Taking place at Rough Trade East was an instore by Billy Bragg. Billy’s brand new album was being released the day after. What was showcased was material from the new LP Tooth and Nail as well as a couple of oldies. I decided to attend on the basis of how much I enjoyed seeing Billy play at the Roundhouse back in 2008. Plus the fact that I love A New England may also be a factor why I like Bragg’s music.
“Welcome, I might just nod off in here. The last time I went to bed I was in Austin, Texas and it was Friday night. So it maybe all a bit sort of strange for me up here. But welcome to this event” Billy said before launching into the first oldie of the night and this being Sexuality. This song featured on the 1991 album Don’t Try This At Home. This was an anti homophobia tune which was superbly delivered. It was actually written with Johnny Marr. I rather enjoyed the powerful lyrics and I especially liked its middle 8. “I was dedicating that to the people fighting hard to bring equal marriage to the great state of Texas. They had an incident, I don’t think it made it in the news over here. But last week an American Republican senator discovered that his son was gay and he suddenly came out in favour of gay marriage which was amazing. I just couldn’t help what he might of done if he had discovered his son was poor” Billy then went onto say. It was then onto the first new track of the set and this being No One Knows Nothing Anymore. This was more Folk compared to Sexuality it actually sounded rather incredible. The vocals were soft and gentle. It was also slightly political as it mentioned “What happens when the markets drop” and I think the opening verse was referring to the Large Hadron Collider. Handyman Blues was next and this was another song from the new album. It was perfectly delivered and it had been superbly written. What I enjoyed the most was the fact that you can easily picture what is happening from its lyrics. This tune was rather slick and the vocals were superb. What followed on was Shirley which went down well with the audience. This was another old song which was an audience pleaser. “This new record is kind of like in some ways is me exploring again that avenue that was first opened up in collaboration with Wilco and Woodrow Wilson Guthrie. Coming on the back of that album we had a little bit of local difficulty with the British National Party. I never really explored that pathway that opened up” Bragg then said referring to the previous album Mermaid Avenue. It was then onto I Ain’t Got No Home which is over 100 years old. Billy has been covering this song for years and he definitely made this steady paced Folk song his own. The track that kicks the new record off was next on the night and this being January Song. This was the final new song off the record to be showcased and it was delivered superbly. There was the strong Folk vibe, it was played at a steady pace and January Song was also incredibly short. “I want to do something special as it’s also St Patrick’s day today. It’s a song that takes place in the streets of Dublin and it has a Dublin postcode. But it’s not really a song about Dublin. I would argue it’s not an Irish song. It’s more interesting than that. It’s really a song about song writing” Bragg said before embarking on the penultimate song of the evening. On Raglan Road was a Patrick Kavanagh poem originally recorded by Luke Kelly. This was strongly delivered the vocals were strong and Billy put his own stamp of originality onto it. “Despite the fact that I have got in from Texas I have a gig on Friday night Denver, Colorado. But I will be back sometime in the summer. Hopefully with a bit more sleep” Billy then said before signing off with the political and quirky Waiting For The Great Leap Forward.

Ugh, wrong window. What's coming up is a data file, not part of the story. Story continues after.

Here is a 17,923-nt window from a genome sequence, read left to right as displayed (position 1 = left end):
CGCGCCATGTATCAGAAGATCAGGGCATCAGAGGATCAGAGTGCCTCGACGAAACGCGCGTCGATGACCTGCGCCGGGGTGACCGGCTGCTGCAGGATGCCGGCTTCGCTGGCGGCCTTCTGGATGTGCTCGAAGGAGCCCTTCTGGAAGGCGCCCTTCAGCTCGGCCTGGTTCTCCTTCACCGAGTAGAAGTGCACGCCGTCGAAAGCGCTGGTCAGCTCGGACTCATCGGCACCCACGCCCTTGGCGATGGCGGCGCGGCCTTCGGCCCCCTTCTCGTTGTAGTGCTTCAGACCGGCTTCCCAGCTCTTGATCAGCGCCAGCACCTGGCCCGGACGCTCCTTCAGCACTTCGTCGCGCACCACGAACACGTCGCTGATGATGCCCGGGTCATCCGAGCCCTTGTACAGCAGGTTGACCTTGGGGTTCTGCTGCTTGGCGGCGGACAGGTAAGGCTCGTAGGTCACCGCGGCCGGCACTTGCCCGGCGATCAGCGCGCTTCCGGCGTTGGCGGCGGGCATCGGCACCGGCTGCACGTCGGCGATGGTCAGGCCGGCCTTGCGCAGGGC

No One Knows Nothing Anymore
I Ain’t Got No Home
On Raglan Road
Waiting For The Great Leap Forward